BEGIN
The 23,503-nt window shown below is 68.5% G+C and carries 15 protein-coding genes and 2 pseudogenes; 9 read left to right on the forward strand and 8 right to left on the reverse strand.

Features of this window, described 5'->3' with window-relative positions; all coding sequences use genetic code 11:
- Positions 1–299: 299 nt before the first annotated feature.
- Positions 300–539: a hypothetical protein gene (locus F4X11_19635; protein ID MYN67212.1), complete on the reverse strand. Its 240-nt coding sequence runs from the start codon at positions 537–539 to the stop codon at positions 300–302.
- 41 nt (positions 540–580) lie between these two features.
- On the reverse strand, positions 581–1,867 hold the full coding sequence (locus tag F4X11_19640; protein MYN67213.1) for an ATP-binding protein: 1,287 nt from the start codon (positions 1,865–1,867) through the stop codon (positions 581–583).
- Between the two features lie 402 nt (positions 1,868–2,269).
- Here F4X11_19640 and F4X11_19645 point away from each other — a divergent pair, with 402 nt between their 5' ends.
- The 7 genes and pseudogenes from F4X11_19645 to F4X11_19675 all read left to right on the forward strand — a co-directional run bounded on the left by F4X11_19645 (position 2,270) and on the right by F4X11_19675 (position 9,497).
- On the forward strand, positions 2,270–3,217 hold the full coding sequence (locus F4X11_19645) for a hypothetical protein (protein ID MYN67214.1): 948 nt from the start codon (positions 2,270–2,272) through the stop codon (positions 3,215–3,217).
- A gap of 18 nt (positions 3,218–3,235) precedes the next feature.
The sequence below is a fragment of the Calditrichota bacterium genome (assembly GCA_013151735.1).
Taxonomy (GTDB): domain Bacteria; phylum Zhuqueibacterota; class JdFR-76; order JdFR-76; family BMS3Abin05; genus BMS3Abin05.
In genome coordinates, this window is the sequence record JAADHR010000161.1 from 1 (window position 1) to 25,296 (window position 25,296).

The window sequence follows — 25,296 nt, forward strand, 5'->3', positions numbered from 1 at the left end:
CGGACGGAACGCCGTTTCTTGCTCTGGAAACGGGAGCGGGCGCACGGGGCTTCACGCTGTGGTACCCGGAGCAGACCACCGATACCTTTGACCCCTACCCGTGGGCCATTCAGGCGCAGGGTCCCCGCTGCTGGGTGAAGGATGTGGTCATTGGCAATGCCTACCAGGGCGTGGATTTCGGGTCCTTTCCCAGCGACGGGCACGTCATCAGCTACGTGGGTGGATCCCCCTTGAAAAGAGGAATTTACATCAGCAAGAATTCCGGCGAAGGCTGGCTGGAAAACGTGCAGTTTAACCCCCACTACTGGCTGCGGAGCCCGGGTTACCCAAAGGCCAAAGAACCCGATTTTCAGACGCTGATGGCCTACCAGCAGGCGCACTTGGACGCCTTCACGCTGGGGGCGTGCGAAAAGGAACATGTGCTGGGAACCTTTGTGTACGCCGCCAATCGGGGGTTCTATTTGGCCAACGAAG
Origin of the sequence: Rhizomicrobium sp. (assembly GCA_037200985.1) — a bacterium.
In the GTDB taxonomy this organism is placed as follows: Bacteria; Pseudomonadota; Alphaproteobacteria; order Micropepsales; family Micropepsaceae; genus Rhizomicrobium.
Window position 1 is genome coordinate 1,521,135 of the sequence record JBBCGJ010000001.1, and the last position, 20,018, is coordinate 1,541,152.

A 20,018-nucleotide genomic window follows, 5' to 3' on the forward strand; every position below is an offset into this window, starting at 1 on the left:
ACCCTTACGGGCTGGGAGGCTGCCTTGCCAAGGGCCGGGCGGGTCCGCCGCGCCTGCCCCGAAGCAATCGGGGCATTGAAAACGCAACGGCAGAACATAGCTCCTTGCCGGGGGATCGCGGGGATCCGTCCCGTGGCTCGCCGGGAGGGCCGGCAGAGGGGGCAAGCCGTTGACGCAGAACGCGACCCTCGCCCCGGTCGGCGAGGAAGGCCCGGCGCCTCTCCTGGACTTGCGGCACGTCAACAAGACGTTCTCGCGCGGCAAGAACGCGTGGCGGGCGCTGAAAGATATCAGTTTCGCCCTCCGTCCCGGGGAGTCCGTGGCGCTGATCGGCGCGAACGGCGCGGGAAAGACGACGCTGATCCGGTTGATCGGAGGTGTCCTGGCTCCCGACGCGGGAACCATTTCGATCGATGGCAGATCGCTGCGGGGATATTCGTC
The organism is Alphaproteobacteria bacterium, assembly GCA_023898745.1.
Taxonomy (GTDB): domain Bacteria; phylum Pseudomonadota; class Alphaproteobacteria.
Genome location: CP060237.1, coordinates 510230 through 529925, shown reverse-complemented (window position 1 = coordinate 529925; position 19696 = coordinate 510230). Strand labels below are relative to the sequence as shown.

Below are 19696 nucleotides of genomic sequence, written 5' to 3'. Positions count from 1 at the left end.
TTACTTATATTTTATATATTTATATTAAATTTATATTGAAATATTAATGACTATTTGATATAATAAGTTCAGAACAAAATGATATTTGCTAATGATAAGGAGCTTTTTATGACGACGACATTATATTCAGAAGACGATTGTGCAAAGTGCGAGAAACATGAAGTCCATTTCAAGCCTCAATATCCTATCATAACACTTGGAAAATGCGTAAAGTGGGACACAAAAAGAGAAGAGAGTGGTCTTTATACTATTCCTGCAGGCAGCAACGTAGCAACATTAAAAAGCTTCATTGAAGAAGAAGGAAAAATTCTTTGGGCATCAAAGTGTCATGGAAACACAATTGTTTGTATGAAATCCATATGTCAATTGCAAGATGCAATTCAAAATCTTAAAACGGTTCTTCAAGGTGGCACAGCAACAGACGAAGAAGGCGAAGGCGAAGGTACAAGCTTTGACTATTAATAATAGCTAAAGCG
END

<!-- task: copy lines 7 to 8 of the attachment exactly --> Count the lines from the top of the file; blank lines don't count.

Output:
- Between the two features lie 402 nt (positions 1,868–2,269).
- Here F4X11_19640 and F4X11_19645 point away from each other — a divergent pair, with 402 nt between their 5' ends.